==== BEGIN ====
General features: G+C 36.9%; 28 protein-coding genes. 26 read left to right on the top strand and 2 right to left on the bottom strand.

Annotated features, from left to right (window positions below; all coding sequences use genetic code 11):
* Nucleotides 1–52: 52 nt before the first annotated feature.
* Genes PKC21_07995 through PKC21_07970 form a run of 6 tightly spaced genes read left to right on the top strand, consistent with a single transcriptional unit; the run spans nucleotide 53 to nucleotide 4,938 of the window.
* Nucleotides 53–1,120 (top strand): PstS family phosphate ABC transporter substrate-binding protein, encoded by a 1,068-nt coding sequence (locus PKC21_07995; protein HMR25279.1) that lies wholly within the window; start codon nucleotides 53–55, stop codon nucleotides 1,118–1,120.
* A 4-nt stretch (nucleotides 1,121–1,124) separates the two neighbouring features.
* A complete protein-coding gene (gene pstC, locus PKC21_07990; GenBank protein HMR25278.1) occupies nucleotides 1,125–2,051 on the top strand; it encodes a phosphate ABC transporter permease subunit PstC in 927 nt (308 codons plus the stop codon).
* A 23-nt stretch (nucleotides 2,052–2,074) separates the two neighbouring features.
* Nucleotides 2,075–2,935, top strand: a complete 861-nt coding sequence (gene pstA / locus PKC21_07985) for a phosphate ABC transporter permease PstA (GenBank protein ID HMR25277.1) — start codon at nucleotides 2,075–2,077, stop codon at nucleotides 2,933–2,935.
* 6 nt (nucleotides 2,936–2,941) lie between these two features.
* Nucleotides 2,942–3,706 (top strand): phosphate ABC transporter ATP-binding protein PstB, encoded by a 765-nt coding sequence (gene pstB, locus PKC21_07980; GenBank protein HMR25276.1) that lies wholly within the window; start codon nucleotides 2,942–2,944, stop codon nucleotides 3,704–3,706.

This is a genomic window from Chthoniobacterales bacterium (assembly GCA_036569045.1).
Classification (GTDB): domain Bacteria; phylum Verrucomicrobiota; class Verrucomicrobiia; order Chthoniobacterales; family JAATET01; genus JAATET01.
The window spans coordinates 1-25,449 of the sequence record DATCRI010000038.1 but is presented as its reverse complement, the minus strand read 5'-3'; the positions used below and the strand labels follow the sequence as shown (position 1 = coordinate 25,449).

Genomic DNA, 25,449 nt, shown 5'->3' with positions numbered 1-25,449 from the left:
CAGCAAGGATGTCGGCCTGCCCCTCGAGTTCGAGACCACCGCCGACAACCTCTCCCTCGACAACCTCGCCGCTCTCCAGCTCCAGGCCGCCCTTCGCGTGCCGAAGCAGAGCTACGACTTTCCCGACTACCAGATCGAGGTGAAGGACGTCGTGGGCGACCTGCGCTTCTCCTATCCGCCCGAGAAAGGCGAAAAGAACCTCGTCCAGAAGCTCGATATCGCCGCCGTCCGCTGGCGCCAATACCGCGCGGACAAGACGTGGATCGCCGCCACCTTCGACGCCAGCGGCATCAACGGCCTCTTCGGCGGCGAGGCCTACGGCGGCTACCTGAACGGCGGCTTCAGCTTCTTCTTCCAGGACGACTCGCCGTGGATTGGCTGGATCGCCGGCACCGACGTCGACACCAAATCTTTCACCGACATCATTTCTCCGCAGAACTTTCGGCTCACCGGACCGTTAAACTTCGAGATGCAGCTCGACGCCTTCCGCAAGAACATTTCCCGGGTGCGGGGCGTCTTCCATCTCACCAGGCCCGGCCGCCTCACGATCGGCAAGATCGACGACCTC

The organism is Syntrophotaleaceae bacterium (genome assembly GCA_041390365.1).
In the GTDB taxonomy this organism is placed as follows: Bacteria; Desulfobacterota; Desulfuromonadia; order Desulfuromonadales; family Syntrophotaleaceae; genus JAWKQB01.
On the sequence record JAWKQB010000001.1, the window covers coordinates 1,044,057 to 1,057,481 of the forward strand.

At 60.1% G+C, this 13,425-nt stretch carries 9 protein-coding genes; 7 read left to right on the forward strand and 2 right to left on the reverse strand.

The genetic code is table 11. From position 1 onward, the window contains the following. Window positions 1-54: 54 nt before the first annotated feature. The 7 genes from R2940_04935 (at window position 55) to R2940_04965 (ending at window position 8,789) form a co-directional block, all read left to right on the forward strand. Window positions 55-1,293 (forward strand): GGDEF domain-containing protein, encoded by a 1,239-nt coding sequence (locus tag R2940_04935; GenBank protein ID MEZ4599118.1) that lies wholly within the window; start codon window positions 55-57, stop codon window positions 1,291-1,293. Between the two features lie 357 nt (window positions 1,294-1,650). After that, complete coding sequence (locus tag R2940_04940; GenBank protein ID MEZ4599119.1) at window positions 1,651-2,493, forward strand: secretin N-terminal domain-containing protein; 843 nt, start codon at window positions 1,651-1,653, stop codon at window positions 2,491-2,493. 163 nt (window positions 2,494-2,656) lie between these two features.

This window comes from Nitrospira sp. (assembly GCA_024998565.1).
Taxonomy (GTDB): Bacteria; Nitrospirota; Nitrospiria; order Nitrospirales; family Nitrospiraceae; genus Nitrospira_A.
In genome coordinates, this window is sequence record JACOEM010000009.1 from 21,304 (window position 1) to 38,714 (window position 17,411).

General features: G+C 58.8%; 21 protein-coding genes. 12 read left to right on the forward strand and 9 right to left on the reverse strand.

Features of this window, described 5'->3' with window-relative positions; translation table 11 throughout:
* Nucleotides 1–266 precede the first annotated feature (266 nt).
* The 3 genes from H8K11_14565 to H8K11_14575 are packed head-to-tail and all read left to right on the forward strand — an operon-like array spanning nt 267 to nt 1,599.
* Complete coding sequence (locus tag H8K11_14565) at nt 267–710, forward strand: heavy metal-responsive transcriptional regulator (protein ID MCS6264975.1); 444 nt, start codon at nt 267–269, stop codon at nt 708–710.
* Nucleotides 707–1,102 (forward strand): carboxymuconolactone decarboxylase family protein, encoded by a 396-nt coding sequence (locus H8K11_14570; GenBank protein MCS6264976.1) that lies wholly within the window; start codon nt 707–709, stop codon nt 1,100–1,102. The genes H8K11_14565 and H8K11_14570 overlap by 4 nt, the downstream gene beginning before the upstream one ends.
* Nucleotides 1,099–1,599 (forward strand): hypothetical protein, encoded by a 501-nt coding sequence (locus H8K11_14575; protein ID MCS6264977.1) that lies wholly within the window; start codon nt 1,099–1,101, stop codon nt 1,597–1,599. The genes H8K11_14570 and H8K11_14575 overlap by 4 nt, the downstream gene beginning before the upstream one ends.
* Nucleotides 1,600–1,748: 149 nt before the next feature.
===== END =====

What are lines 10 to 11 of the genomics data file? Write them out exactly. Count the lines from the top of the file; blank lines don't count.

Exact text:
* 6 nt (nucleotides 2,936–2,941) lie between these two features.
* Nucleotides 2,942–3,706 (top strand): phosphate ABC transporter ATP-binding protein PstB, encoded by a 765-nt coding sequence (gene pstB, locus PKC21_07980; GenBank protein HMR25276.1) that lies wholly within the window; start codon nucleotides 2,942–2,944, stop codon nucleotides 3,704–3,706.